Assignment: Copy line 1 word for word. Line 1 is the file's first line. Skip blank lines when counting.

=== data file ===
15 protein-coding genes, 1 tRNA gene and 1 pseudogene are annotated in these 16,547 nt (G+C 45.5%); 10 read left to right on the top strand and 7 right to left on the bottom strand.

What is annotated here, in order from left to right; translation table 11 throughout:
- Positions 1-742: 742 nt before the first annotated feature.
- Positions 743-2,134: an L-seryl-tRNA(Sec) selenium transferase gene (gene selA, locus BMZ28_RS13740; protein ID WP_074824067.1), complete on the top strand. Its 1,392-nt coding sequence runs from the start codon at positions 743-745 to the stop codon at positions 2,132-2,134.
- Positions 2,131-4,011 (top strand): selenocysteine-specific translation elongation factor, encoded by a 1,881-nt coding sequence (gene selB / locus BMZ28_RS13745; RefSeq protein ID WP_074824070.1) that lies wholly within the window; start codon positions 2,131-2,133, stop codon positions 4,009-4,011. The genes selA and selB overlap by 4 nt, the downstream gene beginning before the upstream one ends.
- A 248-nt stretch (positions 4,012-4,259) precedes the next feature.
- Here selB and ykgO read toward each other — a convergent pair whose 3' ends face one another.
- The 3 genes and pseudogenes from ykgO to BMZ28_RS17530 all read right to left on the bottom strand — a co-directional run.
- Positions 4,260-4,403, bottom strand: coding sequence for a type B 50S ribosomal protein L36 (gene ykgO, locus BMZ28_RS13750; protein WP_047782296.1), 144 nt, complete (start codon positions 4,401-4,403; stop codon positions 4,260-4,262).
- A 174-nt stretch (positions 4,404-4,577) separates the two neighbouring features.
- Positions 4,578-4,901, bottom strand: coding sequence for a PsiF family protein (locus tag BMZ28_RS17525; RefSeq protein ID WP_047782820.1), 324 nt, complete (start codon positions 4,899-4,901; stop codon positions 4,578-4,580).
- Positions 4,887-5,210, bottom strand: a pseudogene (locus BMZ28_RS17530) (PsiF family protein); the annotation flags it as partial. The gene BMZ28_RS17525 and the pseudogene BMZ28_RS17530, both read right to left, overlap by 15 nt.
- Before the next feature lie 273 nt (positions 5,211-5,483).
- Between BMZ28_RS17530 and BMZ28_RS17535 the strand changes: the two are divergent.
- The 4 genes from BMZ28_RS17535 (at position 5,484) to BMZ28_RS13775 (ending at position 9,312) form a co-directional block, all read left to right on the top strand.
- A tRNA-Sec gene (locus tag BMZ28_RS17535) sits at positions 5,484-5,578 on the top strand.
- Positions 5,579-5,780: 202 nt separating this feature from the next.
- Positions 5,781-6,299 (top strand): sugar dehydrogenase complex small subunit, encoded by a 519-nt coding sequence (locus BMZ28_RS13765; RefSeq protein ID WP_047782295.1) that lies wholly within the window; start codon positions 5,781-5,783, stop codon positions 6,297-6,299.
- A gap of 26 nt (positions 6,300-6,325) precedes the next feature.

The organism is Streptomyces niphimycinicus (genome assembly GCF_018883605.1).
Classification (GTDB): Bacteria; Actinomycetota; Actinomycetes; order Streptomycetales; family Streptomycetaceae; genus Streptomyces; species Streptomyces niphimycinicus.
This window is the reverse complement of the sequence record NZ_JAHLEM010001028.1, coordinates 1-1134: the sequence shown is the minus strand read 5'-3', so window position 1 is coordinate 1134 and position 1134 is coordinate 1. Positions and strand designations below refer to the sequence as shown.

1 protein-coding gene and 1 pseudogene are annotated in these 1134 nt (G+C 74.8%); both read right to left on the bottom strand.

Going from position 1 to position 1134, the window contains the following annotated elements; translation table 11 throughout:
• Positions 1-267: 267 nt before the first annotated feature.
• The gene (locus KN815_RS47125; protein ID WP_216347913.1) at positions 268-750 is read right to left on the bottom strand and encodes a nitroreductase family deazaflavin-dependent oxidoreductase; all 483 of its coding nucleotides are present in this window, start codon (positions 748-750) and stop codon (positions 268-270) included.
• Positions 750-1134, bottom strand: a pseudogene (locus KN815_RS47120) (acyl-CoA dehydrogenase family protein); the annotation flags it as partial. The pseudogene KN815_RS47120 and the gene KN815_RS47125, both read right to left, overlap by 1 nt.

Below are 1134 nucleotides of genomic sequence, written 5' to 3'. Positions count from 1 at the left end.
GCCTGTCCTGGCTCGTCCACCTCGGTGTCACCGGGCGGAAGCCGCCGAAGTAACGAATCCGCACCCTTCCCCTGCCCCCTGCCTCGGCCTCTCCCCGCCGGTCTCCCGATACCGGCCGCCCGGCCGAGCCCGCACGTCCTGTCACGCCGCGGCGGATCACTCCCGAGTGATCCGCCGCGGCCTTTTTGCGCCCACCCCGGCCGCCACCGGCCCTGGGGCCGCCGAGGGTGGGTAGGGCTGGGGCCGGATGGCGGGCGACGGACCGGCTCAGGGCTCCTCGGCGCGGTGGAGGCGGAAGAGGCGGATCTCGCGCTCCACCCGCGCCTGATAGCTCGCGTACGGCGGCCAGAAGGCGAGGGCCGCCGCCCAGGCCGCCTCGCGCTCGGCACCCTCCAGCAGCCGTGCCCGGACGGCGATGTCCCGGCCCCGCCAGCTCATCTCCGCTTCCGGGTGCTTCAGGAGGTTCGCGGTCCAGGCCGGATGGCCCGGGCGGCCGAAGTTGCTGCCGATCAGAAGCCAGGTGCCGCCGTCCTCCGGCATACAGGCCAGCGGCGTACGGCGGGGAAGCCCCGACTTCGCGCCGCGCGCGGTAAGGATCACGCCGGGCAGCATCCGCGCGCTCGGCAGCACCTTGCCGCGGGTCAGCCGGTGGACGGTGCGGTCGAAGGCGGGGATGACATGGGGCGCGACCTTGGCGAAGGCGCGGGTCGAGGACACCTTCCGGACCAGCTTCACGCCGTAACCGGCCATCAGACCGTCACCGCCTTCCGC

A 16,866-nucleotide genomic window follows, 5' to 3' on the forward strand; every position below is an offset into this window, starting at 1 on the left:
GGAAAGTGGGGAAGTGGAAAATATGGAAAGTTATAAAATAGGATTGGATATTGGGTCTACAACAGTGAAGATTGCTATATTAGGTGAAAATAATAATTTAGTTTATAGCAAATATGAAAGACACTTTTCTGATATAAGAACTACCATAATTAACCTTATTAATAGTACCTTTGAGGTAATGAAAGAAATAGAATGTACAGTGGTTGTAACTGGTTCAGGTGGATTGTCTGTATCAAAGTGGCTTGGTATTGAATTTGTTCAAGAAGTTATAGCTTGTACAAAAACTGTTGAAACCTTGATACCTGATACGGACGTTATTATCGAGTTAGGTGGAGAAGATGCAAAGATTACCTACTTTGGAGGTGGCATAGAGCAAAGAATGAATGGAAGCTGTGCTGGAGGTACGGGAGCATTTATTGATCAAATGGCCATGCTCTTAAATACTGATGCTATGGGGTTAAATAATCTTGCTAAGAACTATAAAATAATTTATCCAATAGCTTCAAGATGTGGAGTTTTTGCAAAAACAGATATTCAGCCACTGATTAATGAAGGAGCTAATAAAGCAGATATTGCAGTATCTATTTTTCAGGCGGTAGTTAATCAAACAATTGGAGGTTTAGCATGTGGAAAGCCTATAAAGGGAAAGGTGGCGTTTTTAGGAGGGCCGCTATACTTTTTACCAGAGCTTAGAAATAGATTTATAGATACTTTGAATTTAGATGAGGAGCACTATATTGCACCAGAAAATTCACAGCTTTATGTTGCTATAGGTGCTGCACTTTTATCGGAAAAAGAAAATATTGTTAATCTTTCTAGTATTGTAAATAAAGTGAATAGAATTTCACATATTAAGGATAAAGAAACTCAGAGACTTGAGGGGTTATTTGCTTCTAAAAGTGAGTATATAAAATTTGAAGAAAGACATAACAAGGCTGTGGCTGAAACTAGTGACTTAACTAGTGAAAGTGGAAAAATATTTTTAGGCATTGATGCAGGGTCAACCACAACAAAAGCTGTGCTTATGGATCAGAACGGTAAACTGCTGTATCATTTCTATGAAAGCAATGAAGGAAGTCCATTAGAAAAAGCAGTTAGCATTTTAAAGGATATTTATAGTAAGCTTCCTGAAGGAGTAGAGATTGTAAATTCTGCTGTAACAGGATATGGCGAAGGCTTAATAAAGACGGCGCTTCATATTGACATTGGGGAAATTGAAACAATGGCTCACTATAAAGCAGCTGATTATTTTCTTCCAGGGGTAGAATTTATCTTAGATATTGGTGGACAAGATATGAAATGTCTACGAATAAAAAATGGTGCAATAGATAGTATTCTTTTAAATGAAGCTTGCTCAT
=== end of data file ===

15 protein-coding genes, 1 tRNA gene and 1 pseudogene are annotated in these 16,547 nt (G+C 45.5%); 10 read left to right on the top strand and 7 right to left on the bottom strand.